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Hawthorne v. Berryhill

United States District Court, C.D. California

March 16, 2017

SHANNON D. HAWTHORNE Plaintiff,
v.
NANCY A. BERRYHILL, [1] Acting Commissioner of Social Security, Defendant.

          MEMORANDUM OPINION AND ORDER

          KAREN L. ST7VENSON, UNITED STATES MAGISTRATE JUDGE

         INTRODUCTION

         Shannon D. Hawthorne (“Plaintiff”) filed a Complaint on May 9, 2016, seeking review of the denial of her application for supplemental security income (“SSI”). On June 21, 2016, the parties consented, pursuant to 28 U.S.C. § 636(c), to proceed before the undersigned United States Magistrate Judge. (Dkt. Nos. 11-13.) On December 20, 2016, the parties filed a Joint Stipulation (“Joint Stip.”). (Dkt. No 19.) Plaintiff seeks an order reversing the Commissioner's decision and ordering the payment of benefits or, in the alternative, remanding for further proceedings. (Joint Stip. at 12.) The Commissioner requests that the ALJ's decision be affirmed or, in the alternative, remanded for further proceedings. (See Id. at 13.) The Court has taken the matter under submission without oral argument.

         SUMMARY OF ADMINISTRATIVE PROCEEDINGS

         On August 17, 2012, Plaintiff, who was born on December 31, 1980, filed an application for SSI.[2] (See Administrative Record (“AR”) 107.) Plaintiff alleged disability commencing January 1, 2001 due to schizophrenia, lower back pain, panic attacks, auditory hallucinations, visual hallucinations, and illiteracy. (AR 124.) Plaintiff alleged no previous work experience. (Id.) After the Commissioner denied Plaintiff's applications initially (AR 55), Plaintiff requested a hearing (see Id. 60). Administrative Law Judge Brenton Rogozen (“ALJ”) held a hearing on June 25, 2014 (id. 32-44). Plaintiff, who was represented by counsel, testified before the ALJ as did vocational expert (“VE”) Robin Scher. (See AR 38-44.) On September 30, 2014, the ALJ issued an unfavorable decision, denying Plaintiff's application for SSI. (Id. 11-17.) On March 15, 2016, the Appeals Council denied Plaintiff's request for review. (Id. 1-7.)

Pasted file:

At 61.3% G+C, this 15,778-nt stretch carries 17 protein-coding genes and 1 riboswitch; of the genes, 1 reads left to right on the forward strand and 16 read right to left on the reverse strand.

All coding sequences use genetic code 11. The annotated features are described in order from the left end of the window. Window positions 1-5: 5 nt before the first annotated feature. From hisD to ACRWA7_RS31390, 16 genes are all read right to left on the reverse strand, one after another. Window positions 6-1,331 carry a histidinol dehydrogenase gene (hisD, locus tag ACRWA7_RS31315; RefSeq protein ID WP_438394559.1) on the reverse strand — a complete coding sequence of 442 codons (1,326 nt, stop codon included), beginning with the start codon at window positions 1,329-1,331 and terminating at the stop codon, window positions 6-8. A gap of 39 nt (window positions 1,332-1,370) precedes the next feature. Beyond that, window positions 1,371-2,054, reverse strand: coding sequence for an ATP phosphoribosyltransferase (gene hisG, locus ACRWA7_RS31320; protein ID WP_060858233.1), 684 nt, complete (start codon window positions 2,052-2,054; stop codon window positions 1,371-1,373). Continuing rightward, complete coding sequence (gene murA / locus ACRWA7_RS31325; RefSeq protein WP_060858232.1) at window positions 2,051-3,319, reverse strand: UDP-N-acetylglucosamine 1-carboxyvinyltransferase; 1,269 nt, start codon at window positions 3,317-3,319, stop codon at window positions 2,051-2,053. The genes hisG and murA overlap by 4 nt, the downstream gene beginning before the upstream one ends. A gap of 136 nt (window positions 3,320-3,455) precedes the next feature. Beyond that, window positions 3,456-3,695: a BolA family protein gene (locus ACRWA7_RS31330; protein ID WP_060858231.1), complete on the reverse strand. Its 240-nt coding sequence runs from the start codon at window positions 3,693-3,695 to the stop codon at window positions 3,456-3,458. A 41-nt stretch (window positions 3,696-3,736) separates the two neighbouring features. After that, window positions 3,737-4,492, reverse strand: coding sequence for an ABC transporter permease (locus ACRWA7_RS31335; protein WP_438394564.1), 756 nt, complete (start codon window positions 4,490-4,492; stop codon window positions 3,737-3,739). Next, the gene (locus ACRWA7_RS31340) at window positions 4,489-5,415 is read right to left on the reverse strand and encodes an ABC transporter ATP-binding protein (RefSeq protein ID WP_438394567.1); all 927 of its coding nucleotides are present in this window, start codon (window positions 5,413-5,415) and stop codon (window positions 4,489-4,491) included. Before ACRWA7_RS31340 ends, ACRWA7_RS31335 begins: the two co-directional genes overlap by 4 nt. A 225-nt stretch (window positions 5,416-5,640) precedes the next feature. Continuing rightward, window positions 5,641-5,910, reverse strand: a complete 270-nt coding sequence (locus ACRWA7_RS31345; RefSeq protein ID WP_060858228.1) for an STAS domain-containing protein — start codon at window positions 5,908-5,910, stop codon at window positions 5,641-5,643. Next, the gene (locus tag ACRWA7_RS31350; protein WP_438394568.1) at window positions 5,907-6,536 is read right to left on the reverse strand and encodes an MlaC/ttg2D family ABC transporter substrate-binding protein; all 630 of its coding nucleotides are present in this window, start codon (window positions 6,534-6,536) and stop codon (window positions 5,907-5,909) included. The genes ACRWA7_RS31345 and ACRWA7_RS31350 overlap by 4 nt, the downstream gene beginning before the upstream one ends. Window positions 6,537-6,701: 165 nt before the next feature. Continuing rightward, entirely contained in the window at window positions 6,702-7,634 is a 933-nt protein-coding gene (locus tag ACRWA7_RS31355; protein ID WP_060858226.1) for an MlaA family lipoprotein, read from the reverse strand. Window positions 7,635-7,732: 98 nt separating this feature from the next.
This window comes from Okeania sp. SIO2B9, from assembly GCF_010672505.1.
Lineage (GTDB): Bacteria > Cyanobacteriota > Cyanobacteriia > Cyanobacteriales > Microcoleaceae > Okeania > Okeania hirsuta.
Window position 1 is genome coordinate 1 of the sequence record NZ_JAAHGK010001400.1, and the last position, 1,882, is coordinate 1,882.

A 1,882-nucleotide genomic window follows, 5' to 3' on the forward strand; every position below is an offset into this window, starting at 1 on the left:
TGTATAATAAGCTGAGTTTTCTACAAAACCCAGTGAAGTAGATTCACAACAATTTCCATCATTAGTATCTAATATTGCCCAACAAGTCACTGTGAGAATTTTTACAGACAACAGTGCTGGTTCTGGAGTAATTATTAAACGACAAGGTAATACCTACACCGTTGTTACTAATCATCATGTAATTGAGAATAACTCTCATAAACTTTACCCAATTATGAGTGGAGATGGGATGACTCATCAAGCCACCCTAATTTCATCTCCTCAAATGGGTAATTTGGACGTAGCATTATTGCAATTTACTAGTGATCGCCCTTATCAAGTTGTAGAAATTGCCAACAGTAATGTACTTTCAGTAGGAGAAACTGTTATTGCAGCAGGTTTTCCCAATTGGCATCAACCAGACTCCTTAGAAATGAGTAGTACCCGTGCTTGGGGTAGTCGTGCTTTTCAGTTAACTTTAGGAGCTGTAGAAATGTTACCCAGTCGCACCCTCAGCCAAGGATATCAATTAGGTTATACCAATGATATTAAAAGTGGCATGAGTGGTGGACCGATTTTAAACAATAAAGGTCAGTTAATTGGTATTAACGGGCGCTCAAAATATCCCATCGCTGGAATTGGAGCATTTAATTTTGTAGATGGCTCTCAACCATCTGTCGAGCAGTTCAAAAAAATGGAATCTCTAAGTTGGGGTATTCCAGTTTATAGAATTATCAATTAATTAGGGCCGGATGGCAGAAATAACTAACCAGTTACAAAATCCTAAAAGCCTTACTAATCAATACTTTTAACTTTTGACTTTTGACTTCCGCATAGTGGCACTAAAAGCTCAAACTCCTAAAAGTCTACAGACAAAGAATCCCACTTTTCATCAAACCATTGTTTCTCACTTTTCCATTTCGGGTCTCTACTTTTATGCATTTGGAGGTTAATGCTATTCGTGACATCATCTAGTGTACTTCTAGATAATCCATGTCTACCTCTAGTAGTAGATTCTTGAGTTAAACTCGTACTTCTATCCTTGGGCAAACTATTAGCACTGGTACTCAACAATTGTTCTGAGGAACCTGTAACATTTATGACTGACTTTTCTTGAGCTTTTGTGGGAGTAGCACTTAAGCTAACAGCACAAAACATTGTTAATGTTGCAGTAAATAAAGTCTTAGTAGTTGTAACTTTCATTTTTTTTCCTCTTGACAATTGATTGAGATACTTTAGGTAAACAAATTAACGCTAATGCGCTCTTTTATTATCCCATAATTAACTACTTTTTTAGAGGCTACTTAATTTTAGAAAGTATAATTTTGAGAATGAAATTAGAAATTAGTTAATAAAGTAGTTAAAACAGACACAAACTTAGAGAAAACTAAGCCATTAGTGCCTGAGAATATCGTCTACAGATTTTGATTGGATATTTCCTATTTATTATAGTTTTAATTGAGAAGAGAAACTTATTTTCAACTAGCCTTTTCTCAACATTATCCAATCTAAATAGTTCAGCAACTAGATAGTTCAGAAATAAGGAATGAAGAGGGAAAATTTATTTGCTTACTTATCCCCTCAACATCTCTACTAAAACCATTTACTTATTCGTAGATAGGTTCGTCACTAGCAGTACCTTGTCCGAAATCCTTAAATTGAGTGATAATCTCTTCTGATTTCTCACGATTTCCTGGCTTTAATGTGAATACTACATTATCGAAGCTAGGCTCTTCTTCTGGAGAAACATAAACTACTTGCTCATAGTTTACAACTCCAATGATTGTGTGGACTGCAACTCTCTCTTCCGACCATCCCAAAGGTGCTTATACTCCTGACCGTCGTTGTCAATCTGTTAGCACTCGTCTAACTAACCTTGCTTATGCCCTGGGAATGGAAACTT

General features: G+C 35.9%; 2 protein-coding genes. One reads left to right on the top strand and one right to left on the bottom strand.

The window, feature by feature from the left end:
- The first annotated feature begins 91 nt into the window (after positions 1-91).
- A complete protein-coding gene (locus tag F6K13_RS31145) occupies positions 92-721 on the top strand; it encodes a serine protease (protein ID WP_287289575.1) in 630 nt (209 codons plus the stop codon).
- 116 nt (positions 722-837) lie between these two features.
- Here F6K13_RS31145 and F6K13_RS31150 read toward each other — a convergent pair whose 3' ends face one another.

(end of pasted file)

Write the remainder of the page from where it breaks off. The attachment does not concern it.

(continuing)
SUMMARY OF ADMINISTRATIVE DECISION

         The ALJ found that Plaintiff had not engaged in substantial gainful activity since his application date. (AR 13.) The ALJ further found that Plaintiff had the following medically determinable impairments: a learning disorder, not otherwise specified; a mood disorder, not otherwise specified; and polysubstance abuse with physiological dependence, in reported remission. (Id.) However, the ALJ concluded that Plaintiff did not have a severe impairment or combination of impairments. (Id.) Accordingly, the ALJ determined that Plaintiff had not been under a disability, as defined in the Social Security Act, from the application date through the date of the ALJ's decision. (Id. at 16.)

         STANDARD OF REVIEW

         Under 42 U.S.C. § 405(g), this Court reviews the Commissioner's decision to determine whether it is free from legal error and supported by substantial evidence in the record as a whole. Orn v. Astrue, 495 F.3d 625, 630 (9th Cir. 2007). “Substantial evidence is ‘more than a mere scintilla but less than a preponderance; it is such relevant evidence as a reasonable mind might accept as adequate to support a conclusion.'” Gutierrez v. Comm'r of Soc. Sec., 740 F.3d 519, 522-23 (9th Cir. 2014) (internal citations omitted). “Even when the evidence is susceptible to more than one rational interpretation, we must uphold the ALJ's findings if they are supported by inferences reasonably drawn from the record.” Molina v. Astrue, 674 F.3d 1104, 1110 (9th Cir. 2012).